It did not grow much bigger and started feeling a bit squishy. And its vine stem was quite brown and dry. So we harvested it and removed the plant it was on (all shrivelled up). I was so worried that it was rotting (because it was squishy) that I hurried to cut it open and forgot to measure and weigh and photograph it. Mummy weighed it in bits and pieces and it totalled 510g. Nothing like Curious Gardener’s Little Monster!
Just for the record. It was still a big headed, small bottomed shape when harvested!
And we’re having soup tomorrow.
Remember my market sharks fin melon from Godma? Well Mummy was worried about how viable the seeds were (in the end they were very viable) so she asked phoodietravelogue whose mummy and sisters are sharks fin melon experts to get me some of their seeds. Phoodietravelogue brought the seeds back, all the way from England, and we popped them into some soil.
Wheeeeeeeeeeeeeeee!!!!!!!!!!!!!!!!!!!!! They germinated really fast, and their stems were super thick and sturdy. Here is one of the 5 we germinated, after only 5 days!!! Thank you, phoodietravelogue!
PS phoodietravelogue thinks we can market the seeds in fancy packets. We will call ourselves the ChanSharx and label our packets “Exclusive Seeds from the ChanSharx”. Her family name is Chan, you see. Would anyone like some seeds? Or the spare seedling we have (below):
Do you know what a sharks fin melon is? It belongs to the same family as the wintermelon. It is round and has dark green, pale green and cream coloured stripes all over. It looks a bit like a watermelon except that it has more light green than dark green. You can buy it at NTUC in slices. When Mummy cooks it in soup, the flesh comes apart in noodley bits, just like sharks fin.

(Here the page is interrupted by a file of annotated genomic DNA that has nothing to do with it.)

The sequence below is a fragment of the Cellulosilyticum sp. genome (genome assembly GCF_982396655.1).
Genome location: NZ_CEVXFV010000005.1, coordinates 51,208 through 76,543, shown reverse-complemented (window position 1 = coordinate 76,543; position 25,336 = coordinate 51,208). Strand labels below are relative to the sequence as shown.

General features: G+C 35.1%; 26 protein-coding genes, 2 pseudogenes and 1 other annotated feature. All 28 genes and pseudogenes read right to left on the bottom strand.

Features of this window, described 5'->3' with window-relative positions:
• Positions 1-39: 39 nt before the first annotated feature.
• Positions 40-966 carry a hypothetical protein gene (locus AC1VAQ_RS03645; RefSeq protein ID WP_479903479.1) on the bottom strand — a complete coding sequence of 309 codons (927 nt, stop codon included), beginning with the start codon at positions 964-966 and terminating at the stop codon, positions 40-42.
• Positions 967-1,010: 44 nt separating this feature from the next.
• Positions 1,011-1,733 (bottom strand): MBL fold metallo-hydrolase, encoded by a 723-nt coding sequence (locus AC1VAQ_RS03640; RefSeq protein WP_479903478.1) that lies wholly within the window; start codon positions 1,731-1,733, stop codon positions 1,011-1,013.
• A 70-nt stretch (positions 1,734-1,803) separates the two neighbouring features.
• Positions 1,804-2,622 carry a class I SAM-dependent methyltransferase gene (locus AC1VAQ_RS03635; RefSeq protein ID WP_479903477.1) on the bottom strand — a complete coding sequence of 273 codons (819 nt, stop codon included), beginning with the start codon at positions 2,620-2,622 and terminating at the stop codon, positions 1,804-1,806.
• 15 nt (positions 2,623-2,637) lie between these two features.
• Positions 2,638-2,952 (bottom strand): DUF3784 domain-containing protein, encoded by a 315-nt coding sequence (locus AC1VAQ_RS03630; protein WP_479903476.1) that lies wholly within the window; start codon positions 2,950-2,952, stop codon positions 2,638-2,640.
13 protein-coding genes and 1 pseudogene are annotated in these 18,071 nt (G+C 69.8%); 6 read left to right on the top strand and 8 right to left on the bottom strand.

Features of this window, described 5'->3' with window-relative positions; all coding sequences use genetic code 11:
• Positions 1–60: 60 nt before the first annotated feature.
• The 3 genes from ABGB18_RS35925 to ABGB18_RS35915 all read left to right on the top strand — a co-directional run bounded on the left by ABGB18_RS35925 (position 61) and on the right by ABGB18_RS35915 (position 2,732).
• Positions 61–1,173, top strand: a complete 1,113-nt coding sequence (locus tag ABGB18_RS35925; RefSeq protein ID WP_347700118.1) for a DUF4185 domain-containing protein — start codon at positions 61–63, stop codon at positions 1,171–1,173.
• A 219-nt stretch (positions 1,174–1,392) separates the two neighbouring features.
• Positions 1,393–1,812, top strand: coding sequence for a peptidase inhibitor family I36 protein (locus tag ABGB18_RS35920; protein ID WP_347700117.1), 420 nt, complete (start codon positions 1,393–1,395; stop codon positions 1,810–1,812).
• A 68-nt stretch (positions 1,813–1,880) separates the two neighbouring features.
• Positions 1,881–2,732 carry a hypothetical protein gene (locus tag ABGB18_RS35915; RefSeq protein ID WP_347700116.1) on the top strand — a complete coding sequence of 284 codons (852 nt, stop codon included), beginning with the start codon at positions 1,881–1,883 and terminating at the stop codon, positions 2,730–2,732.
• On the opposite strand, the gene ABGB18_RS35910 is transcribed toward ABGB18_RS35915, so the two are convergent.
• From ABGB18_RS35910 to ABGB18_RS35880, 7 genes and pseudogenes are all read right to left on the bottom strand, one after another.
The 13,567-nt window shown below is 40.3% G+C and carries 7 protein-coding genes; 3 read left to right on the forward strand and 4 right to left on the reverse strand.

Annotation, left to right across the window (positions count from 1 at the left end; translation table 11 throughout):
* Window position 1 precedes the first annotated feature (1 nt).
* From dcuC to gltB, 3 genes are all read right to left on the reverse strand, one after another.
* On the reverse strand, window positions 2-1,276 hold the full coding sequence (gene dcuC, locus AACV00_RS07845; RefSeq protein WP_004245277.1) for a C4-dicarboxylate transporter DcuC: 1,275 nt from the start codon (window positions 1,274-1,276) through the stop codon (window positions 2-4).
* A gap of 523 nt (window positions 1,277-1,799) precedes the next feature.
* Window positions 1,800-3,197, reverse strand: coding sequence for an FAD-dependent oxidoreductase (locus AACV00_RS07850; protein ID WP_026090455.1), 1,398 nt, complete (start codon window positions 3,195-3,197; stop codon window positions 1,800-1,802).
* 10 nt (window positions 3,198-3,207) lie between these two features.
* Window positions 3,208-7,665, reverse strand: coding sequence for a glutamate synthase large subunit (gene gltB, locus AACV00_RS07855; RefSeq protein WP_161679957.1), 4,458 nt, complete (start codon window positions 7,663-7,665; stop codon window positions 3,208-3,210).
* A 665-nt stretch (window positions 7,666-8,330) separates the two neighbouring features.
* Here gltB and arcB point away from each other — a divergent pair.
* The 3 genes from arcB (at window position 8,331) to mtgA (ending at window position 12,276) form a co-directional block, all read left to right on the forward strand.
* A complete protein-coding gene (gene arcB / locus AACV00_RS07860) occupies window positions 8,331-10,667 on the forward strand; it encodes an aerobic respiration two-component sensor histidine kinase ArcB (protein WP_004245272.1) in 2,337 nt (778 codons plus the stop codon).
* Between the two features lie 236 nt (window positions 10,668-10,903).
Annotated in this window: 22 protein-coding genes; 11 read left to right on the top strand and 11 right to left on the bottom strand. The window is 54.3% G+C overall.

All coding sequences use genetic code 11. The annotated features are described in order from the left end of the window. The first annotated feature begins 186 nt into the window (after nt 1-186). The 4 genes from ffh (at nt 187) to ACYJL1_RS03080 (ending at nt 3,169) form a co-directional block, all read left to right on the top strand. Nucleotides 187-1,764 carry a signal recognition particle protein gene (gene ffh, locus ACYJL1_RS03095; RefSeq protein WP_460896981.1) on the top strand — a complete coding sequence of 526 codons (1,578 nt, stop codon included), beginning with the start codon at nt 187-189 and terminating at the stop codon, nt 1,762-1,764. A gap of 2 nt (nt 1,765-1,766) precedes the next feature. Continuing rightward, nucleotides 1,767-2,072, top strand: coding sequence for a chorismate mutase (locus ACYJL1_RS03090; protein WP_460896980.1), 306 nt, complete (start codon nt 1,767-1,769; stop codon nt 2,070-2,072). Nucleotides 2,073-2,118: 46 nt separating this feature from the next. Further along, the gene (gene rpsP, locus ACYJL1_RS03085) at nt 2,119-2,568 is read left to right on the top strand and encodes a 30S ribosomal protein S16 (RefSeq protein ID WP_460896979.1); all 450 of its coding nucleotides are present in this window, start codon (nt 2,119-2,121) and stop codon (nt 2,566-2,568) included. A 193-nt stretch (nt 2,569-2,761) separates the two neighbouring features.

Anyway we all like it (except Grandpa who says it is tasteless), and I read that it is very easy to grow (in England, anyway) so we decided to grow some. Unfortunately the melons at NTUC are all very young so we did not think the seeds would be viable. Godma said she would ask her market vegetable man for a whole, old melon. Her vegetable man thought she was crazy but agreed to ask his supplier. Eventually he got one for Godma and she brought it over. It was 6kg!!!! We put it in the sun to dry it out a bit and when our neighbours praised us for the melon they thought we grew, Mummy smiled and thanked them but I told them the truth!!!
See the plants? We germinated more but I gave them away (2 died though).
Mummy was convinced that we needed to germinate more wintermelon plants. She thought the other plants would conk off after they bore wintermelons. They have not.
So we had to put the second trough of wintermelon plants on the other side of the house, where they are growing cheerfully into our neighbour’s yard. Oops. Fortunately our neighbour says it’s fine as long as we share the wintermelons!
These are one-month old plants, but just LOOK at what’s on them!
UPDATE: Here are more!
Here are some photos I took today after I hand-pollinated the female flowers. The petals kept falling so I think I’d better do what Curious Gardener said and Leave Them Alone.
Remember my post about whether the bangkwang pods are edible? We tested a few young ones out on Daddy last weekend. He is very fine. But none of us liked the taste much, so we decided to lop them all off except for 2, which we are keeping for their seeds. See?